Jan 19, 2010 rated it really liked it
This review contains a bit of a spoiler, so read at your own risk. I can say unabashedly that the writing is really structurally lovely. I haven't read sentences like his in a long time, and I really loved the really high-blown aristocratic stuff that is used mainly in the beginning of the story, it's perfect. Plot-wise, however, I really wanted something else to happen... there were so many times where it was implied that we were actually watching a man unravel (instead of metamorphose), that I ...more
Brent Legault
Jan 23, 2009 rated it liked it
Had I quit reading two-thirds of the way through, I might have left off feeling better about About Schmidt. Instead, I read on and I feel a little sourer for it.

The denouement was too pat for my taste and for that I'm a bit resentful.

The language throughout was a little dull, despite its adding a new word (esurient) to my vocabulary. It's tone and timbre appealed to me, however, at least, as I said, until somewhere around chapter XIV (which I read outloud to my wife) where the dialogue began to
Jan 17, 2012 rated it really liked it
ABOUT SCHMIDT is a very well-written and intriguing novel which relates the actions and observations of a deeply flawed, and ethically challenged individual. Albert Schmidt is one of the most well-defined fictional characters that I have read in a long time, and reminded me of John Updike's captivating portrait of Harry 'Rabbit' Angstrom from many years ago. Both novelists examine White Upper Middle Class Males who are forced to evolve, and try to find their proper place in a world that seems ...more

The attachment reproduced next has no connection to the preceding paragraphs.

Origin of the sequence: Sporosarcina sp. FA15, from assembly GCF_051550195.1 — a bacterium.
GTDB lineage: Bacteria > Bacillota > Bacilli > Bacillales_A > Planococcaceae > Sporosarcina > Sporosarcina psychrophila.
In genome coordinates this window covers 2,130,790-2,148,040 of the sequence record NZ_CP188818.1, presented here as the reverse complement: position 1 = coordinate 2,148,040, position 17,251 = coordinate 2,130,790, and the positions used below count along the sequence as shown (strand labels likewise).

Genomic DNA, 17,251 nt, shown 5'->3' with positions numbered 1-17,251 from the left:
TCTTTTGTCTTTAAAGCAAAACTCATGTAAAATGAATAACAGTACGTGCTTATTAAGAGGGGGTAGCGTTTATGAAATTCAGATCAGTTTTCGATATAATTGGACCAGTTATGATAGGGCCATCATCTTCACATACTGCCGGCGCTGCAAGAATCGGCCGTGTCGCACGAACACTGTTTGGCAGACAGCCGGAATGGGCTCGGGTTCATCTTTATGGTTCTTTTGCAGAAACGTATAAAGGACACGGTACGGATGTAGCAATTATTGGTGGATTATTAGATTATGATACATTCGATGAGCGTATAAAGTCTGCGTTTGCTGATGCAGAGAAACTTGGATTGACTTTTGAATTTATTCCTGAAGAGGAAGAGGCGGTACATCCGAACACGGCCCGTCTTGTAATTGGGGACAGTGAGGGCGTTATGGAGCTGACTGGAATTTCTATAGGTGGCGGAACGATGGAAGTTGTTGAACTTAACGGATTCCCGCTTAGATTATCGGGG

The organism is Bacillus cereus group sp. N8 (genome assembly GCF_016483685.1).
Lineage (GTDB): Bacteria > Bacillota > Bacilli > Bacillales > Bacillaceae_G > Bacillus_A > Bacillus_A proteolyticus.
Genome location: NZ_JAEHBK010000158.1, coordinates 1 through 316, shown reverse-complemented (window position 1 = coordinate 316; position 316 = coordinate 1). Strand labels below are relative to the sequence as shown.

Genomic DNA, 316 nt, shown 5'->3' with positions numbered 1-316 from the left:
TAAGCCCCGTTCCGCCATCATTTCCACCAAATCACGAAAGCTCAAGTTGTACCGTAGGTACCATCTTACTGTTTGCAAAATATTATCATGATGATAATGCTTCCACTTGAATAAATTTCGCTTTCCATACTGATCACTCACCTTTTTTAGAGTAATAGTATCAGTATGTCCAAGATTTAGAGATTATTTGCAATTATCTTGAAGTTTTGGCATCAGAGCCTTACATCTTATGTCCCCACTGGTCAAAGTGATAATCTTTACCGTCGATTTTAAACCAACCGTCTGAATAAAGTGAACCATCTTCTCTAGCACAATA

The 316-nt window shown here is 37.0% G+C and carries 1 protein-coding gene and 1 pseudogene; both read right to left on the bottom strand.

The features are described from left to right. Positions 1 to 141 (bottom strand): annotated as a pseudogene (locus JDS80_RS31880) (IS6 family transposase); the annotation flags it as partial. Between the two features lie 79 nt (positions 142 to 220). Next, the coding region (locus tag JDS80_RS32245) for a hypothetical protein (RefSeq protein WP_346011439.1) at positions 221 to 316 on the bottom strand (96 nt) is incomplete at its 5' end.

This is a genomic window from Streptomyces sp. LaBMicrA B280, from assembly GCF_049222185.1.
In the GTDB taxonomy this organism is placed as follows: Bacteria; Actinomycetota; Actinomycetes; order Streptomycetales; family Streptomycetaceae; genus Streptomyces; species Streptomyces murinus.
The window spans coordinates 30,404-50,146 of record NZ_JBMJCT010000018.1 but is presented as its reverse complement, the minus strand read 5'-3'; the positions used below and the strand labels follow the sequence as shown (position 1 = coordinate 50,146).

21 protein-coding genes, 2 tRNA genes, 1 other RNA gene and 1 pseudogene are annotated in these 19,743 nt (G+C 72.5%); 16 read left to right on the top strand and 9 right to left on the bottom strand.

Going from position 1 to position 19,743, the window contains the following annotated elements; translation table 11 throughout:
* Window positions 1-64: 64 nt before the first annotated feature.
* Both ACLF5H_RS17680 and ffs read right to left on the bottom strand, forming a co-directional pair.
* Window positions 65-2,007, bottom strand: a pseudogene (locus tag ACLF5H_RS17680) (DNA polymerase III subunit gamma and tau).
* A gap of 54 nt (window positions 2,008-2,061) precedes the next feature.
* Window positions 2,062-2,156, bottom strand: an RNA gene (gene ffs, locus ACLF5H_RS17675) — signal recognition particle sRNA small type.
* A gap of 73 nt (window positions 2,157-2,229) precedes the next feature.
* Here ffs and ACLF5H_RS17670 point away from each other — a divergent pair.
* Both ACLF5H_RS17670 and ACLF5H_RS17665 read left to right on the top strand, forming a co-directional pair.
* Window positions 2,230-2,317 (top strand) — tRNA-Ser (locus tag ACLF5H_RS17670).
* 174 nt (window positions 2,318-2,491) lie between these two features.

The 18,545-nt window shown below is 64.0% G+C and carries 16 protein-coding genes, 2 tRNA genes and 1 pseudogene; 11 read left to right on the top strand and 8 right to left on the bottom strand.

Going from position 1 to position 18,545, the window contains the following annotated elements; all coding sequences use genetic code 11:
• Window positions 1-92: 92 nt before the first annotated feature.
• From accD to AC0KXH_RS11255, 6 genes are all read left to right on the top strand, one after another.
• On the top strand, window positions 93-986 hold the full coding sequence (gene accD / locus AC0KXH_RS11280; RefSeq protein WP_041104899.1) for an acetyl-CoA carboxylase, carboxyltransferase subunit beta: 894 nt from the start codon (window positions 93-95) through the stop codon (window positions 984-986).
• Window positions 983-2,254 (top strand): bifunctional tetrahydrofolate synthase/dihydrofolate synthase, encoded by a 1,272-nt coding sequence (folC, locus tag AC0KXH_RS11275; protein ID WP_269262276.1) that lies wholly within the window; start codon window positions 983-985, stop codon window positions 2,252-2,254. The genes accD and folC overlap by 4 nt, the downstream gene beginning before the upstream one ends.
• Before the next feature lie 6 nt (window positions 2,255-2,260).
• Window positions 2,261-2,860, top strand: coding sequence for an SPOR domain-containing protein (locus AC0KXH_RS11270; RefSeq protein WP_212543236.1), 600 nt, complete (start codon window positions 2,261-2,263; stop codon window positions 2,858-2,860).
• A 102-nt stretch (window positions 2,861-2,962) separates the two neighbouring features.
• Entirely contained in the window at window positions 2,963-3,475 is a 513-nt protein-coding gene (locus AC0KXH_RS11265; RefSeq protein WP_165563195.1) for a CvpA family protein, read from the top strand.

Mar 16, 2013 rated it did not like it
For once the film adaptation was much, much better than the book. If I had read the book before the adaptation with Jack Nicholson came out, I would never have gone to see it. Having seen the movie and loved it, I was excited to read the book.... How disappointing. The film took the nugget of this book, some of the character, and made a film that is warm, quirky, sad, intelligent, and very moving. The book, however, was technically well written (though a little too rambling and introspective for ...more
Nov 16, 2007 rated it it was ok  ·  review of another edition
This book came recommended, but didn't live up to it. It is well-written, certainly and the main character, Schmidt, was interesting enough-- though not terribly sympathetic-- but his love interest, Carrie, the waitress was not. Not well drawn, not believable, not interesting, not sympathetic, not unsympathetic. Not anything. Given my own predilections, a better executed book about a lonely, morally ambiguous middle aged man infatuated with a waitress-- who after all is required by the terms of ...more
Jul 12, 2017 rated it it was ok
Okay, I thought it was kinda weird. The style of writing, the context. The only indication of a conversation was a paragraph break, no quotation marks at all. And, geeze, I couldn't get over the lust of this guy, whose wife had died several months earlier. At one point, I had to ask Daniel, "Is this how men think?" I prefer to be naive.